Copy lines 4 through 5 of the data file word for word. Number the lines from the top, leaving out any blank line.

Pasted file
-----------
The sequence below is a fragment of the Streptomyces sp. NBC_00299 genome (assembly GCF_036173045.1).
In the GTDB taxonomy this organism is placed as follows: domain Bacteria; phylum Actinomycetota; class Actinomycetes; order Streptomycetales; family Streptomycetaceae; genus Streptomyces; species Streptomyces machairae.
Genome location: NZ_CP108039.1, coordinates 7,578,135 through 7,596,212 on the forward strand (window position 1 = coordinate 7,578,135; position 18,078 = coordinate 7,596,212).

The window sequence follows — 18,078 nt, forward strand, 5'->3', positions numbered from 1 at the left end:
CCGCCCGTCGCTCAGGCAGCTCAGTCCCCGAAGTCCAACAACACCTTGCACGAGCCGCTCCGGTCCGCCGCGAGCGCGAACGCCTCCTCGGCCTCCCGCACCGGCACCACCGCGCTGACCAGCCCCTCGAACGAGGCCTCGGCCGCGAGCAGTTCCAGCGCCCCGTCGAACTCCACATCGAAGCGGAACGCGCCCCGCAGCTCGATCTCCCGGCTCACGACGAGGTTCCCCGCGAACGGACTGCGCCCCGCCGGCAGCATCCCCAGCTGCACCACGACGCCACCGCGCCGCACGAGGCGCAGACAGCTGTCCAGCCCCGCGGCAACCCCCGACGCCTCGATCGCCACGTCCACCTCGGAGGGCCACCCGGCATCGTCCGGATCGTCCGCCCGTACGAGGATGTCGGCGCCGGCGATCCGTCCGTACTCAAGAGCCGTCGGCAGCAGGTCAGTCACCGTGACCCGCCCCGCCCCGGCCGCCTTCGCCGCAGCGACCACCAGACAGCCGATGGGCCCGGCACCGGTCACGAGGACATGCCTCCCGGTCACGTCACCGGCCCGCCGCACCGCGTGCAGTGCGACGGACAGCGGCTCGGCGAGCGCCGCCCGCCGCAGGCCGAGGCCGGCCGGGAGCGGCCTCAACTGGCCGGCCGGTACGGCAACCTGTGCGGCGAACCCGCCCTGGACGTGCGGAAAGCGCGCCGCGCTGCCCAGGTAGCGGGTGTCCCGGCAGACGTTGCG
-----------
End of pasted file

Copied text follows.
The window sequence follows — 18,078 nt, forward strand, 5'->3', positions numbered from 1 at the left end:
CCGCCCGTCGCTCAGGCAGCTCAGTCCCCGAAGTCCAACAACACCTTGCACGAGCCGCTCCGGTCCGCCGCGAGCGCGAACGCCTCCTCGGCCTCCCGCACCGGCACCACCGCGCTGACCAGCCCCTCGAACGAGGCCTCGGCCGCGAGCAGTTCCAGCGCCCCGTCGAACTCCACATCGAAGCGGAACGCGCCCCGCAGCTCGATCTCCCGGCTCACGACGAGGTTCCCCGCGAACGGACTGCGCCCCGCCGGCAGCATCCCCAGCTGCACCACGACGCCACCGCGCCGCACGAGGCGCAGACAGCTGTCCAGCCCCGCGGCAACCCCCGACGCCTCGATCGCCACGTCCACCTCGGAGGGCCACCCGGCATCGTCCGGATCGTCCGCCCGTACGAGGATGTCGGCGCCGGCGATCCGTCCGTACTCAAGAGCCGTCGGCAGCAGGTCAGTCACCGTGACCCGCCCCGCCCCGGCCGCCTTCGCCGCAGCGACCACCAGACAGCCGATGGGCCCGGCACCGGTCACGAGGACATGCCTCCCGGTCACGTCACCGGCCCGCCGCACCGCGTGCAGTGCGACGGACAGCGGCTCGGCGAGCGCCGCCCGCCGCAGGCCGAGGCCGGCCGGGAGCGGCCTCAACTGGCCGGCCGGTACGGCAACCTGTGCGGCGAACCCGCCCTGGACGTGCGGAAAGCGCGCCGCGCTGCCCAGGTAGCGGGTGTCCCGGCAGACGTTGCG